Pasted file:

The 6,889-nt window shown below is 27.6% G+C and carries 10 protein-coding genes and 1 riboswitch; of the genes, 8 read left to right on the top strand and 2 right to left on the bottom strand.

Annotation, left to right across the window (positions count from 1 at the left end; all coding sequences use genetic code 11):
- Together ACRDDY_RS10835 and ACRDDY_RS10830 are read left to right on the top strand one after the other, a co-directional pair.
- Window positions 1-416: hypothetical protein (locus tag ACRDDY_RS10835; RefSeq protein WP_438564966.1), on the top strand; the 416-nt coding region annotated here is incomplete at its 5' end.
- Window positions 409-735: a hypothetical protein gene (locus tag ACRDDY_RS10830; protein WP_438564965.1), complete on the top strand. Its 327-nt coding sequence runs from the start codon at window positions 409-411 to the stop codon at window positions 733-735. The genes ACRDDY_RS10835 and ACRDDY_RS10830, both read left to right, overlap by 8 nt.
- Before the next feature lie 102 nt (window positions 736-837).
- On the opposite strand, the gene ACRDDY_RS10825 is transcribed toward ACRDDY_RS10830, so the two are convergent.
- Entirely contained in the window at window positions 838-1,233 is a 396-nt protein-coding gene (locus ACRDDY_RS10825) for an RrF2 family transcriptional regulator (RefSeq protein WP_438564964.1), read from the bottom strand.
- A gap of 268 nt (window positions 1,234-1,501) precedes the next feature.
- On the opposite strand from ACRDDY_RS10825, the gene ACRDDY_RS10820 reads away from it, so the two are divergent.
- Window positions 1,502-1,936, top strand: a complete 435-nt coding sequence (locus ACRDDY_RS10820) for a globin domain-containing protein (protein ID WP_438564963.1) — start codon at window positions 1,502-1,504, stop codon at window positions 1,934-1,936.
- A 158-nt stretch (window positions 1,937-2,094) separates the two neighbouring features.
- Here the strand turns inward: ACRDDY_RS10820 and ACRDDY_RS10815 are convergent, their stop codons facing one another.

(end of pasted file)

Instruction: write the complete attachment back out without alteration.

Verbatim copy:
The 6,889-nt window shown below is 27.6% G+C and carries 10 protein-coding genes and 1 riboswitch; of the genes, 8 read left to right on the top strand and 2 right to left on the bottom strand.

Annotation, left to right across the window (positions count from 1 at the left end; all coding sequences use genetic code 11):
- Together ACRDDY_RS10835 and ACRDDY_RS10830 are read left to right on the top strand one after the other, a co-directional pair.
- Window positions 1-416: hypothetical protein (locus tag ACRDDY_RS10835; RefSeq protein WP_438564966.1), on the top strand; the 416-nt coding region annotated here is incomplete at its 5' end.
- Window positions 409-735: a hypothetical protein gene (locus tag ACRDDY_RS10830; protein WP_438564965.1), complete on the top strand. Its 327-nt coding sequence runs from the start codon at window positions 409-411 to the stop codon at window positions 733-735. The genes ACRDDY_RS10835 and ACRDDY_RS10830, both read left to right, overlap by 8 nt.
- Before the next feature lie 102 nt (window positions 736-837).
- On the opposite strand, the gene ACRDDY_RS10825 is transcribed toward ACRDDY_RS10830, so the two are convergent.
- Entirely contained in the window at window positions 838-1,233 is a 396-nt protein-coding gene (locus ACRDDY_RS10825) for an RrF2 family transcriptional regulator (RefSeq protein WP_438564964.1), read from the bottom strand.
- A gap of 268 nt (window positions 1,234-1,501) precedes the next feature.
- On the opposite strand from ACRDDY_RS10825, the gene ACRDDY_RS10820 reads away from it, so the two are divergent.
- Window positions 1,502-1,936, top strand: a complete 435-nt coding sequence (locus ACRDDY_RS10820) for a globin domain-containing protein (protein ID WP_438564963.1) — start codon at window positions 1,502-1,504, stop codon at window positions 1,934-1,936.
- A 158-nt stretch (window positions 1,937-2,094) separates the two neighbouring features.
- Here the strand turns inward: ACRDDY_RS10820 and ACRDDY_RS10815 are convergent, their stop codons facing one another.